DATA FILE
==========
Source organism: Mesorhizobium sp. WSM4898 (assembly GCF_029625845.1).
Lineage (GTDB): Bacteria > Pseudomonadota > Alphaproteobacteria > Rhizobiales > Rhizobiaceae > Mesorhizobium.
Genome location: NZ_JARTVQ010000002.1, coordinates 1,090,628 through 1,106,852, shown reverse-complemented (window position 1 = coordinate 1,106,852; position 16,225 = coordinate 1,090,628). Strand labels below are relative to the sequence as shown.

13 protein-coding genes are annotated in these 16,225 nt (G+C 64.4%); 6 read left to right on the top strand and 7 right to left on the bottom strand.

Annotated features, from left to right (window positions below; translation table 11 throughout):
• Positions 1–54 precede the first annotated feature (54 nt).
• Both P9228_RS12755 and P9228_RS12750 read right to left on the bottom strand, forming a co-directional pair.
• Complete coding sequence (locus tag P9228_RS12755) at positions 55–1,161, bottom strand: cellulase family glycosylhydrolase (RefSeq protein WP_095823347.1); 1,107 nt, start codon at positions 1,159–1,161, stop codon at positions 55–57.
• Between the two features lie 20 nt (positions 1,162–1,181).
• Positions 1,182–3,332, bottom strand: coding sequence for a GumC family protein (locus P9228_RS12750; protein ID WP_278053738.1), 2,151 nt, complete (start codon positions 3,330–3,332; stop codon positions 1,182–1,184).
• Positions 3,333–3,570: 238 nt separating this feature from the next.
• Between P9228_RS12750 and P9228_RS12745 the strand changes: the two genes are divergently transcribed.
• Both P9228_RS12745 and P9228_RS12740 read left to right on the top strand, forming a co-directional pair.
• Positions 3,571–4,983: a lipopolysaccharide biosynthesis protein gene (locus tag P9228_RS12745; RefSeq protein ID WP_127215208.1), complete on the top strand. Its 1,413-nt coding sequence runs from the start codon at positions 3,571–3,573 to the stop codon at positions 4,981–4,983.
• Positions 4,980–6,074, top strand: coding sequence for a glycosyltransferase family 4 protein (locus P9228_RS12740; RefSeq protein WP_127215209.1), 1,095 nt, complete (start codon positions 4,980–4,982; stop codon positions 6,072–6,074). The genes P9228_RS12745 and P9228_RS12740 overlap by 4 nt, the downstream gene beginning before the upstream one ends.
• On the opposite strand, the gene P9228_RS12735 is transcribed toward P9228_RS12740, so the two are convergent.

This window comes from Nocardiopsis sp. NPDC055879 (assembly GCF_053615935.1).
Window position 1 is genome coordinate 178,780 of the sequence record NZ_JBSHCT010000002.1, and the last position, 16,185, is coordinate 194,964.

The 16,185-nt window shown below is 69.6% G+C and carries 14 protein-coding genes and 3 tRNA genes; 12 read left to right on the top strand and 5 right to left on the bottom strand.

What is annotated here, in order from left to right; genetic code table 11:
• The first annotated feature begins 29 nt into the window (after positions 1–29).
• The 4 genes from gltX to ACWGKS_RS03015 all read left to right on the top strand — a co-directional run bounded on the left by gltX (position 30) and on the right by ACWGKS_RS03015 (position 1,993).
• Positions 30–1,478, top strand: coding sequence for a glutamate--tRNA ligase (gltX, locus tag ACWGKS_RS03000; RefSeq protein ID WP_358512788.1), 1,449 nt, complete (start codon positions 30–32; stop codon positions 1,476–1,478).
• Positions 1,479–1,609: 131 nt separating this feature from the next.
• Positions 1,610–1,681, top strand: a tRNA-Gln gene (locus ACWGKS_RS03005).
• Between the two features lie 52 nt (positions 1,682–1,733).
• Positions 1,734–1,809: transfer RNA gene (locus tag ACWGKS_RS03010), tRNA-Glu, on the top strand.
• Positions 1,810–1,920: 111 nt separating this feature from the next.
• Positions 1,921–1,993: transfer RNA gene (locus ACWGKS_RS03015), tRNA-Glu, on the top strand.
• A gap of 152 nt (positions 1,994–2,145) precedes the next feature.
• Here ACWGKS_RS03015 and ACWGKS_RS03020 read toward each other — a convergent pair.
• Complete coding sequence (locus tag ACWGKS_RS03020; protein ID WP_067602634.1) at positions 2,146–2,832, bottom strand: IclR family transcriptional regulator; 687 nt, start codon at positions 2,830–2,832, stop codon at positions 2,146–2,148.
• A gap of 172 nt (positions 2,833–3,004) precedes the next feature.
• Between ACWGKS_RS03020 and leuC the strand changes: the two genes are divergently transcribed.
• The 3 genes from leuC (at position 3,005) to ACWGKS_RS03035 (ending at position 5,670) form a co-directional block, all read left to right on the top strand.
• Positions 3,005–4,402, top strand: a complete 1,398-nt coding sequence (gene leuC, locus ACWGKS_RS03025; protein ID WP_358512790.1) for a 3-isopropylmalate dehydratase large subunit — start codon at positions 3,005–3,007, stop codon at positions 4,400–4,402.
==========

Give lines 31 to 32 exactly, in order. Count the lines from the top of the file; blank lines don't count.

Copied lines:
• Here ACWGKS_RS03015 and ACWGKS_RS03020 read toward each other — a convergent pair.
• Complete coding sequence (locus tag ACWGKS_RS03020; protein ID WP_067602634.1) at positions 2,146–2,832, bottom strand: IclR family transcriptional regulator; 687 nt, start codon at positions 2,830–2,832, stop codon at positions 2,146–2,148.